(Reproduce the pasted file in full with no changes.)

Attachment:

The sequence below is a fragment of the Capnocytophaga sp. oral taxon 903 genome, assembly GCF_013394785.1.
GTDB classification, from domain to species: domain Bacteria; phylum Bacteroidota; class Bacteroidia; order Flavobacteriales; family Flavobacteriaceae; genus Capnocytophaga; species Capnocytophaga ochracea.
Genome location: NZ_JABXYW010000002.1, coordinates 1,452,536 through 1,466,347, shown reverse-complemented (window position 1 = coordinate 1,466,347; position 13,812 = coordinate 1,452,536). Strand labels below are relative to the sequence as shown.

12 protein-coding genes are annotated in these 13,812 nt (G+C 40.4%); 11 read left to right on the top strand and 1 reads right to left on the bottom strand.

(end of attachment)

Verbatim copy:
The sequence below is a fragment of the Capnocytophaga sp. oral taxon 903 genome, assembly GCF_013394785.1.
GTDB classification, from domain to species: domain Bacteria; phylum Bacteroidota; class Bacteroidia; order Flavobacteriales; family Flavobacteriaceae; genus Capnocytophaga; species Capnocytophaga ochracea.
Genome location: NZ_JABXYW010000002.1, coordinates 1,452,536 through 1,466,347, shown reverse-complemented (window position 1 = coordinate 1,466,347; position 13,812 = coordinate 1,452,536). Strand labels below are relative to the sequence as shown.

12 protein-coding genes are annotated in these 13,812 nt (G+C 40.4%); 11 read left to right on the top strand and 1 reads right to left on the bottom strand.